Date

 

Status

 

Name & case reference

 

 

Key points

14/05/2020

Advocate General’s Opinion

Sonaecom

(C-42/19)

A holding company is entitled to recover VAT incurred on consultancy costs relating to a planned share acquisition where it intended to provide management services to the acquired company, even though the share acquisition did not subsequently proceed.  However, it is not entitled to recover VAT on costs of raising funds for the intended share acquisition, where those funds are subsequently used to grant a VAT exempt loan.

14/05/2020

Advocate General’s Opinion United Biscuits (Pension Trustee) Ltd (C-235/19)

Investment management of a defined benefit pension scheme does not constitute a VAT exempt insurance transaction.

25/06/2020

Advocate General's Opinion

Wellcome Trust

(C-459/19)

Where a taxable person carrying on a non-economic activity consisting of the purchase and sale of shares and other securities in the course of the management of the assets of a charitable trust acquires a supply of investment management services from a person outside the EU exclusively for the purposes of such activity, it is to be regarded as a ‘taxable person acting as such’ for the purposes of that provision and therefore has an obligation to self-account for VAT.

Global Indirect Tax Updates

VAT rate changes

We have already seen a number of significant VAT rate changes and we expect to see more as part of government’s economic stimulus measures in response to COVID-19. As outlined above in the case of the Irish VAT rate reduction, VAT rate changes raise issues for businesses such as implementing systems changes, commercial pricing decisions, and determining the appropriate rate applying to particular supplies. A brief round-up of more significant changes announced to date are summarised below.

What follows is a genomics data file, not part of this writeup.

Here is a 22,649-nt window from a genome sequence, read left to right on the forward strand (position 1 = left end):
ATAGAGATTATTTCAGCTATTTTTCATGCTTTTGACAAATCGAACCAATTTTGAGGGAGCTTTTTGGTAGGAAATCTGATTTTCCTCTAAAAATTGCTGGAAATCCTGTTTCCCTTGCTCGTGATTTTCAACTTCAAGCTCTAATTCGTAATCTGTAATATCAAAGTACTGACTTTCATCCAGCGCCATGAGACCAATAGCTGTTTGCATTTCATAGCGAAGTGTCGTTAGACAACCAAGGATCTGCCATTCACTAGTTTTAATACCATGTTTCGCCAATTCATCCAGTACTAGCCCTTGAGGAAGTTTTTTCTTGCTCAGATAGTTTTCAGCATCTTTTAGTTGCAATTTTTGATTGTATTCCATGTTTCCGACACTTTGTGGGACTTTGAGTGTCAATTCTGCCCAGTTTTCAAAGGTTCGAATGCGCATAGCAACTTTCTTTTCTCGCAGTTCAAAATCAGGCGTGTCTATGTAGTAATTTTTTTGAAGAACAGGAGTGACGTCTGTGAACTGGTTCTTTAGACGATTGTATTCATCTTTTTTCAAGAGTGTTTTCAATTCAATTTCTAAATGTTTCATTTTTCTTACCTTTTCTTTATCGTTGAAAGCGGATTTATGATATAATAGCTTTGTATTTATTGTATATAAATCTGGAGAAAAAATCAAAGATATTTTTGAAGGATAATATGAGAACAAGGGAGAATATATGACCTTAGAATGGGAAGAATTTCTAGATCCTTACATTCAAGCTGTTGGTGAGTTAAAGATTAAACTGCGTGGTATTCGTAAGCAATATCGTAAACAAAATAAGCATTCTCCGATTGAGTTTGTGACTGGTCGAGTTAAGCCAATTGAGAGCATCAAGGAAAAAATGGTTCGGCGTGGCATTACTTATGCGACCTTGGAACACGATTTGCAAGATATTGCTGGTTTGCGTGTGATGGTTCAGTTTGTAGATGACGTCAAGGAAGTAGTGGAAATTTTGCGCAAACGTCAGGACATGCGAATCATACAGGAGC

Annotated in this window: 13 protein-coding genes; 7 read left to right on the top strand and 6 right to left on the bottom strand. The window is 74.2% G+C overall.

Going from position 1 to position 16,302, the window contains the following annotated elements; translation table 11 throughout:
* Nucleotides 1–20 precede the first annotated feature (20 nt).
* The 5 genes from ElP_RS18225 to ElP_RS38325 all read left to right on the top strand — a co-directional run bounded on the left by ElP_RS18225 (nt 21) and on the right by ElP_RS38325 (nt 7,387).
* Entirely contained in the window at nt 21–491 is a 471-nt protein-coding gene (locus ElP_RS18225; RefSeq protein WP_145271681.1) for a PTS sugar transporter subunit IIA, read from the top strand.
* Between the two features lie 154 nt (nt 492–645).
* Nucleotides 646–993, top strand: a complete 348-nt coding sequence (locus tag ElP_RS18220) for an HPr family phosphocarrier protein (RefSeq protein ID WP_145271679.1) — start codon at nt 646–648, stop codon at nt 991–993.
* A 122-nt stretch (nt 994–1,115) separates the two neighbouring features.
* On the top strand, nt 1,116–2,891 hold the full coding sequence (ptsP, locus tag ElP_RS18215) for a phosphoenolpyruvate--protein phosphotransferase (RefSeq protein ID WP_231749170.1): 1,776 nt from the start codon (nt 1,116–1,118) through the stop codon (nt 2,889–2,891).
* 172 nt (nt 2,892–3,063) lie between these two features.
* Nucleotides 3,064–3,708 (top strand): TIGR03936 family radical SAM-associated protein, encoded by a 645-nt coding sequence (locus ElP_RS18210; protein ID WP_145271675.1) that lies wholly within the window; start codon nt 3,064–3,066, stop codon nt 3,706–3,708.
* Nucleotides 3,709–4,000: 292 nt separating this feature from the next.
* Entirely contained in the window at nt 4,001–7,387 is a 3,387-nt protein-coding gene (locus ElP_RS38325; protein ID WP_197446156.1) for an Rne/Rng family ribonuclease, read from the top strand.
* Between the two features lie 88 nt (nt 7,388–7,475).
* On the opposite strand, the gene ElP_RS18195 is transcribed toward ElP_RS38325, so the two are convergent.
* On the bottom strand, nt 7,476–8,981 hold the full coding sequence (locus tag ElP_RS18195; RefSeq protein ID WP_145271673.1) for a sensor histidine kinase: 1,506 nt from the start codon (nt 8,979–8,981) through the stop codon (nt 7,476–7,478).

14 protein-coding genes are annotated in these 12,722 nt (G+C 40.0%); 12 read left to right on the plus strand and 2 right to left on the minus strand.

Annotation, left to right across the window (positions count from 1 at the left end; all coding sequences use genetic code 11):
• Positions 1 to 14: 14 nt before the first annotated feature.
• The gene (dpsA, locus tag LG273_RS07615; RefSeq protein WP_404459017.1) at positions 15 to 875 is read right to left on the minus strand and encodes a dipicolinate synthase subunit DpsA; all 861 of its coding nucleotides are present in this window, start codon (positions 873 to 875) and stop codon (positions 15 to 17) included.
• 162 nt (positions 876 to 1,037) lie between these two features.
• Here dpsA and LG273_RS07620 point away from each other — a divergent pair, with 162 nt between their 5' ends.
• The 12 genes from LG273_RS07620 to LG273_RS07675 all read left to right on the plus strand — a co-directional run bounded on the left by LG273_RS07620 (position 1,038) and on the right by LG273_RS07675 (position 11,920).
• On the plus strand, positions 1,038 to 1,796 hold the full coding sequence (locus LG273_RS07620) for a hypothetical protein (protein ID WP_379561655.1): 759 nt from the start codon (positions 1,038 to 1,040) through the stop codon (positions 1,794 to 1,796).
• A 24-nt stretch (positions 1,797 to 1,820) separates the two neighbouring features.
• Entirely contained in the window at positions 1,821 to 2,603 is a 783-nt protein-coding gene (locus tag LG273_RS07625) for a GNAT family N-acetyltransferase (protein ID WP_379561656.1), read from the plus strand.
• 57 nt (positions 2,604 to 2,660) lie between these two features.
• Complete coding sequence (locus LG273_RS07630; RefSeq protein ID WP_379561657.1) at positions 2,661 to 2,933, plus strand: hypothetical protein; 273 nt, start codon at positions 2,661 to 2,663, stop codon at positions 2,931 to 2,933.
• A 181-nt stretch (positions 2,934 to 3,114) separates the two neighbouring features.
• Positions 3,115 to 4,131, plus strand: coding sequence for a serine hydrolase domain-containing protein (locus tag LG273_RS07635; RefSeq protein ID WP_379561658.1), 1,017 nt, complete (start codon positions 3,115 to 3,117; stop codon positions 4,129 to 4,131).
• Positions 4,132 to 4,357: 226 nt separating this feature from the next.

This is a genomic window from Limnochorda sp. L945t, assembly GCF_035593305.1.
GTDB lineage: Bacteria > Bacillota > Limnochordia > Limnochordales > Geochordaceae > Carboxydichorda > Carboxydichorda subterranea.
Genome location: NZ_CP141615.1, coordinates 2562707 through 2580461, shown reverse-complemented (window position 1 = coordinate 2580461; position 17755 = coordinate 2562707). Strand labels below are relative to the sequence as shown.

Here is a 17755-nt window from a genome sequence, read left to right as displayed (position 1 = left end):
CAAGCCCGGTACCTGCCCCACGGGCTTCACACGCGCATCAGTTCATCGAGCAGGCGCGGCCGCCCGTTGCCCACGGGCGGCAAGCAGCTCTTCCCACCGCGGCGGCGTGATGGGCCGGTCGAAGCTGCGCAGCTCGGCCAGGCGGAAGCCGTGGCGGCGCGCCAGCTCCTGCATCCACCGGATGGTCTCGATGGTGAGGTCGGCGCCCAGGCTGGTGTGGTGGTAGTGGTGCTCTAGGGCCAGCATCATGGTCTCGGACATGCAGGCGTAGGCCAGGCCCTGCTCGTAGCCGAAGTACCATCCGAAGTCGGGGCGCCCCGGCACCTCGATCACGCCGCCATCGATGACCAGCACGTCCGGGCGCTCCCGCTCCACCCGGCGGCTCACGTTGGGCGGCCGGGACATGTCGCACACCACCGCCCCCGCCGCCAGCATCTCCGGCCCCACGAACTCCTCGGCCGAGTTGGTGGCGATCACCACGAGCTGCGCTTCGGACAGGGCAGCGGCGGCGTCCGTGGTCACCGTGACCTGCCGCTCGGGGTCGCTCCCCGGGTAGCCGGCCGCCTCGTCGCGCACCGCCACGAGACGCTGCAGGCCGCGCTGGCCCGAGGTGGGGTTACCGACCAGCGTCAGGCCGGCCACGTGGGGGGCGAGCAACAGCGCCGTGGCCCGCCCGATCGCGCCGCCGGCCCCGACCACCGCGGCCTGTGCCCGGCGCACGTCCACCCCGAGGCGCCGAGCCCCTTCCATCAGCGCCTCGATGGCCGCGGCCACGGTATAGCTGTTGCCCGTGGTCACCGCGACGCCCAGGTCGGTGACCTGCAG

• Germany has introduced temporary VAT rate reductions for the six-month period from 1 July 2020 to 31 December 2020. The standard rate of VAT has been reduced from 19% to 16% and the reduced rate of VAT decreased from 7% to 5%.  
  • The UK introduced a targeted 5% rate of VAT for the hospitality and tourism sector which came into effect on 15 July 2020 and will continue until 12 January 2021. 
  • Austria, Bulgaria and Cyprus amongst others have also introduced temporary VAT rate reductions mainly targeted at tourism sectors such as hospitality and hotel accommodation.
  • Saudi Arabia meanwhile has broken the trend of rate reductions, by increasing its standard VAT rate from 5% to 15% with effect from 1 July 2020.  

VAT on digital and similar services